Another Selection from Dymer
Souls without number in all nations slept
Snug on her back, safe speeding towards the light;
Hours tolled, and in damp woods the night beast crept;
And over the long seas the watch was kept
In black ships, twinkling onward, green and red:
Always the ordered stars moved overhead.
And no one knew that Dymer in his scales
Had weighed all these and found them nothing worth.
Indifferently the dawn that never fails
Troubled the east of night with gradual birth,
Whispering a change of colours on cold earth,
And a bird woke, then two. The sunlight ran
Along the hills and yellow day began.
But stagnant gloom clung in the valley yet;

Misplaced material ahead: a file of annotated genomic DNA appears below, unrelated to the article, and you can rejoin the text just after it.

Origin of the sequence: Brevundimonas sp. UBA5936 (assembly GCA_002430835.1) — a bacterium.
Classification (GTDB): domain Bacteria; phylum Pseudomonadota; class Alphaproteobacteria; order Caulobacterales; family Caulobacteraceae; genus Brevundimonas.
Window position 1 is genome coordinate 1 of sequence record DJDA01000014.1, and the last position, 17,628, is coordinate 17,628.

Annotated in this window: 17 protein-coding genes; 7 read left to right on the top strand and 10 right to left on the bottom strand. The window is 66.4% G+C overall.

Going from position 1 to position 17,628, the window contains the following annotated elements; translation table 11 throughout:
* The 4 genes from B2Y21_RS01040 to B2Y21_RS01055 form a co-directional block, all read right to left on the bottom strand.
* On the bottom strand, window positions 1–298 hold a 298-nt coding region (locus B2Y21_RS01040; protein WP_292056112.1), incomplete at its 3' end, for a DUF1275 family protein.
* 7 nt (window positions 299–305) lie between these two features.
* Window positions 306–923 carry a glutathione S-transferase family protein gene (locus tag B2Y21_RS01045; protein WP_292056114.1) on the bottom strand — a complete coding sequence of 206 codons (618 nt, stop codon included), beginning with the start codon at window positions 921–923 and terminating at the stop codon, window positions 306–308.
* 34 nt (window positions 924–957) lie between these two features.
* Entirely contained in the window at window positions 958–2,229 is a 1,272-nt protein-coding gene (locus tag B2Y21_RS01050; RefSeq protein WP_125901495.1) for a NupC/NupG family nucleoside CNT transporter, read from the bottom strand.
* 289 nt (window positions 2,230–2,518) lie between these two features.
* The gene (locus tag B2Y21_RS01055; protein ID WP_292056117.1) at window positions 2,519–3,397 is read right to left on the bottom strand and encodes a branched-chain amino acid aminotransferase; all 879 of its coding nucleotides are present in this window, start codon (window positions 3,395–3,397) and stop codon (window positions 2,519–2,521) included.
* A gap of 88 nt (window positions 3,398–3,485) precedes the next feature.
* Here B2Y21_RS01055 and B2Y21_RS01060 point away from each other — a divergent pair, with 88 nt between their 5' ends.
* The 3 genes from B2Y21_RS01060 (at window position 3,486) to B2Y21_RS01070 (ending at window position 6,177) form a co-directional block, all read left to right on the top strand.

Hills crowded out a third part of the sky,
Black-looking, and the boulders dripped with wet:
No bird sang. Dymer, shivering, heaved a sigh
And yawned and said: 'It's cruel work to die
Of hunger; and again, with cloudy breath
Blown between chattering teeth, 'It's a bad death."
~C.S. Lewis, Narrative Poems (1969), "Dymer" (Canto V, Stanzas 16 - 18)
On this day:
1944 Lewis delivers the first of seven talks on "Beyond Personality" over the BBC. These talks later appear as Book 4 of Mere Christianity.